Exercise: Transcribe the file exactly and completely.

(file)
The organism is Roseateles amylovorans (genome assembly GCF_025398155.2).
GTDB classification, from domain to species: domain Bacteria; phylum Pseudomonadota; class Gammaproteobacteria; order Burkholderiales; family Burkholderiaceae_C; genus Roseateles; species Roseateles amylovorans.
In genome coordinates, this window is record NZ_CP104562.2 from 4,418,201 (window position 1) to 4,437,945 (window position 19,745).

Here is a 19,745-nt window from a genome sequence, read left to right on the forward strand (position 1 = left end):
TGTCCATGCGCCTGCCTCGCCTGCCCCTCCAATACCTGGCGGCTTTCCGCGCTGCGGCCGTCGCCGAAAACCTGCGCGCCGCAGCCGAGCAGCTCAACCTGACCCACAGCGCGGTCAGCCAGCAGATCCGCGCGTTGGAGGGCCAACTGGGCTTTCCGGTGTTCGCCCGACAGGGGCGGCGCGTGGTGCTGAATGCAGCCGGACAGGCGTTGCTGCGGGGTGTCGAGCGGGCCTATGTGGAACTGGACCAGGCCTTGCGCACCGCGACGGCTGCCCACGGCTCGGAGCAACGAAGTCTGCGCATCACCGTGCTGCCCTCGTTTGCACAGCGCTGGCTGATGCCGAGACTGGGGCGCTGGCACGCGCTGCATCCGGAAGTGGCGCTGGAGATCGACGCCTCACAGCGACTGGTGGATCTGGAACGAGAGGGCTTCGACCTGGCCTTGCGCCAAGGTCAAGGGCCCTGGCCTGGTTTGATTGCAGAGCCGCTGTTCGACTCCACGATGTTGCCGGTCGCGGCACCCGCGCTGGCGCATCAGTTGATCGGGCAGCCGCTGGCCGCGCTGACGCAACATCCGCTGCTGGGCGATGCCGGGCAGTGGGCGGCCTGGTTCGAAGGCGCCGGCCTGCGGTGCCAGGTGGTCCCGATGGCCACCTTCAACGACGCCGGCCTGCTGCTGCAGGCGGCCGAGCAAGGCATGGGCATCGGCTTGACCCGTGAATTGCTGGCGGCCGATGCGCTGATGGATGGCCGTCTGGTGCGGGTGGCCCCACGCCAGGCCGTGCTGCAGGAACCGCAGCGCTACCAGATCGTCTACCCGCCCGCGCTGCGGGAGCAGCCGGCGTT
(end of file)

The organism is Roseateles amylovorans (genome assembly GCF_025398155.2).
GTDB classification, from domain to species: domain Bacteria; phylum Pseudomonadota; class Gammaproteobacteria; order Burkholderiales; family Burkholderiaceae_C; genus Roseateles; species Roseateles amylovorans.
In genome coordinates, this window is record NZ_CP104562.2 from 4,418,201 (window position 1) to 4,437,945 (window position 19,745).

Here is a 19,745-nt window from a genome sequence, read left to right on the forward strand (position 1 = left end):
TGTCCATGCGCCTGCCTCGCCTGCCCCTCCAATACCTGGCGGCTTTCCGCGCTGCGGCCGTCGCCGAAAACCTGCGCGCCGCAGCCGAGCAGCTCAACCTGACCCACAGCGCGGTCAGCCAGCAGATCCGCGCGTTGGAGGGCCAACTGGGCTTTCCGGTGTTCGCCCGACAGGGGCGGCGCGTGGTGCTGAATGCAGCCGGACAGGCGTTGCTGCGGGGTGTCGAGCGGGCCTATGTGGAACTGGACCAGGCCTTGCGCACCGCGACGGCTGCCCACGGCTCGGAGCAACGAAGTCTGCGCATCACCGTGCTGCCCTCGTTTGCACAGCGCTGGCTGATGCCGAGACTGGGGCGCTGGCACGCGCTGCATCCGGAAGTGGCGCTGGAGATCGACGCCTCACAGCGACTGGTGGATCTGGAACGAGAGGGCTTCGACCTGGCCTTGCGCCAAGGTCAAGGGCCCTGGCCTGGTTTGATTGCAGAGCCGCTGTTCGACTCCACGATGTTGCCGGTCGCGGCACCCGCGCTGGCGCATCAGTTGATCGGGCAGCCGCTGGCCGCGCTGACGCAACATCCGCTGCTGGGCGATGCCGGGCAGTGGGCGGCCTGGTTCGAAGGCGCCGGCCTGCGGTGCCAGGTGGTCCCGATGGCCACCTTCAACGACGCCGGCCTGCTGCTGCAGGCGGCCGAGCAAGGCATGGGCATCGGCTTGACCCGTGAATTGCTGGCGGCCGATGCGCTGATGGATGGCCGTCTGGTGCGGGTGGCCCCACGCCAGGCCGTGCTGCAGGAACCGCAGCGCTACCAGATCGTCTACCCGCCCGCGCTGCGGGAGCAGCCGGCGTT